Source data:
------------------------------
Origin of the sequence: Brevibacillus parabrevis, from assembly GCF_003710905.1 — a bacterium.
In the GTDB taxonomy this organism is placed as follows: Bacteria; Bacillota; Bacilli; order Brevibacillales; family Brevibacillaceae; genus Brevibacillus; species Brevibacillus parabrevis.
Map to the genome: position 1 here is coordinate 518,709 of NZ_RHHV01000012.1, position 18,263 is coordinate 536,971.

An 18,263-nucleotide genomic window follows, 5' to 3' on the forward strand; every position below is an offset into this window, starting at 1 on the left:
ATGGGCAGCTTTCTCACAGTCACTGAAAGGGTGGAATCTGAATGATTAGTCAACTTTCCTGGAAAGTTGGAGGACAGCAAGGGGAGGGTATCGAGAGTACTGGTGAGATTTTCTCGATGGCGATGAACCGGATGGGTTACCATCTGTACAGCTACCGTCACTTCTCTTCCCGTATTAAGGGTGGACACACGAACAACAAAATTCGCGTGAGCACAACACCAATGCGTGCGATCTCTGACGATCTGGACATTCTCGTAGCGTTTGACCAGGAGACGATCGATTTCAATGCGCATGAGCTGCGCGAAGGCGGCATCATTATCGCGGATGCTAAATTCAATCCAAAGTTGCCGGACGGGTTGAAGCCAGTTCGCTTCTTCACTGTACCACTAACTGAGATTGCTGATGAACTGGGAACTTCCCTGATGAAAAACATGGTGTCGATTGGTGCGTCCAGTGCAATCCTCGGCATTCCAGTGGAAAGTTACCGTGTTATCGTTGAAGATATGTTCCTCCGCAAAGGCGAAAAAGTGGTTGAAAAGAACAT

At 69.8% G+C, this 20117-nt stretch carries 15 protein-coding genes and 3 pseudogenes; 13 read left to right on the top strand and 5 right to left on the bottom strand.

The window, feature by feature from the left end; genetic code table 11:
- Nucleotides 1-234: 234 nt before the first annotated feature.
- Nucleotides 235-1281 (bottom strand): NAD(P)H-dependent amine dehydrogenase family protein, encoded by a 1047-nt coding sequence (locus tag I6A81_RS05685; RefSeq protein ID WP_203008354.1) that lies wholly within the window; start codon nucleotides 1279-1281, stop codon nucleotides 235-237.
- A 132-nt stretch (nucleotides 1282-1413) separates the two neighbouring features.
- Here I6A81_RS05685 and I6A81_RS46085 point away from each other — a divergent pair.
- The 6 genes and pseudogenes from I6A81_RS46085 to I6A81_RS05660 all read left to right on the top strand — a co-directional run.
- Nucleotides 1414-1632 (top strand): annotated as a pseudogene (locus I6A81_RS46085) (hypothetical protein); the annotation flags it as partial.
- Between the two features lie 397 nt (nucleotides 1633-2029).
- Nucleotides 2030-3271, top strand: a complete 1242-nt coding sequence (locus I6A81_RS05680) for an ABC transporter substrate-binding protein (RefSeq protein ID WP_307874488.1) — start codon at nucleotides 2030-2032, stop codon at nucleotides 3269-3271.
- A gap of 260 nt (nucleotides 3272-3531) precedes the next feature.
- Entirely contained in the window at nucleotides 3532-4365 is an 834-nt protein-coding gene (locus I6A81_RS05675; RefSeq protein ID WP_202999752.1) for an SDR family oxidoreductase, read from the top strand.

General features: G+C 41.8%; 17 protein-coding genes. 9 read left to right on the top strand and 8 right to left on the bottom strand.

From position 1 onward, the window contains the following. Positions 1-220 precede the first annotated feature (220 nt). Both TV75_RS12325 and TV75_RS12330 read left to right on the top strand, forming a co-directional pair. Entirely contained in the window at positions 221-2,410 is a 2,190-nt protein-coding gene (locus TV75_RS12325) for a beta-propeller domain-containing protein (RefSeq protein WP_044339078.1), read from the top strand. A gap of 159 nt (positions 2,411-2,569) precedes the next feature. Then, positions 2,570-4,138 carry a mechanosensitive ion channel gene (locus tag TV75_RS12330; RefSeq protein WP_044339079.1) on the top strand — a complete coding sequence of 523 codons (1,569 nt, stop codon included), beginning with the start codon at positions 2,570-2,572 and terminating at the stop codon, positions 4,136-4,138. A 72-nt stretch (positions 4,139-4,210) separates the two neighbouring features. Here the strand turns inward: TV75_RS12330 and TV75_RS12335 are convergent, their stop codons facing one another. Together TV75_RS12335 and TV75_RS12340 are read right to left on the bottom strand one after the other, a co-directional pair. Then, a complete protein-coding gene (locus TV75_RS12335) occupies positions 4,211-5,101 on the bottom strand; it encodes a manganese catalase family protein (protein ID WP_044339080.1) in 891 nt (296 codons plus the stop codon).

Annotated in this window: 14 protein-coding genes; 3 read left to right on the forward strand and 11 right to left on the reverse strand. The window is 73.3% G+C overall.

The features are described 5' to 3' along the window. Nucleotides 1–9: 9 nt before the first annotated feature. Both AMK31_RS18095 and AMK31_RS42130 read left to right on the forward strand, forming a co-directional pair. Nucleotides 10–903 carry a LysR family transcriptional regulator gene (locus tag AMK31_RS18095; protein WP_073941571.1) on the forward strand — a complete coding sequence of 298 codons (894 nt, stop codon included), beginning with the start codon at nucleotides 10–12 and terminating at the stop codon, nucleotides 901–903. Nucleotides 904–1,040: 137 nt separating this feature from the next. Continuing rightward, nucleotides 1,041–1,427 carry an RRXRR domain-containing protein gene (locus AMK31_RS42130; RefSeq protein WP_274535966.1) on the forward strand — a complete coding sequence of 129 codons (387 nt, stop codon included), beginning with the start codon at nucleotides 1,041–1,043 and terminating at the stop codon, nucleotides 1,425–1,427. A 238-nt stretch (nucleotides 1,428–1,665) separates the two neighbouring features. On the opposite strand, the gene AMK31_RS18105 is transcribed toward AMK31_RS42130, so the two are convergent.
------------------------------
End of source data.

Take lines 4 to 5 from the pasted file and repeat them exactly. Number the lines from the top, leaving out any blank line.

An 18,263-nucleotide genomic window follows, 5' to 3' on the forward strand; every position below is an offset into this window, starting at 1 on the left:
ATGGGCAGCTTTCTCACAGTCACTGAAAGGGTGGAATCTGAATGATTAGTCAACTTTCCTGGAAAGTTGGAGGACAGCAAGGGGAGGGTATCGAGAGTACTGGTGAGATTTTCTCGATGGCGATGAACCGGATGGGTTACCATCTGTACAGCTACCGTCACTTCTCTTCCCGTATTAAGGGTGGACACACGAACAACAAAATTCGCGTGAGCACAACACCAATGCGTGCGATCTCTGACGATCTGGACATTCTCGTAGCGTTTGACCAGGAGACGATCGATTTCAATGCGCATGAGCTGCGCGAAGGCGGCATCATTATCGCGGATGCTAAATTCAATCCAAAGTTGCCGGACGGGTTGAAGCCAGTTCGCTTCTTCACTGTACCACTAACTGAGATTGCTGATGAACTGGGAACTTCCCTGATGAAAAACATGGTGTCGATTGGTGCGTCCAGTGCAATCCTCGGCATTCCAGTGGAAAGTTACCGTGTTATCGTTGAAGATATGTTCCTCCGCAAAGGCGAAAAAGTGGTTGAAAAGAACAT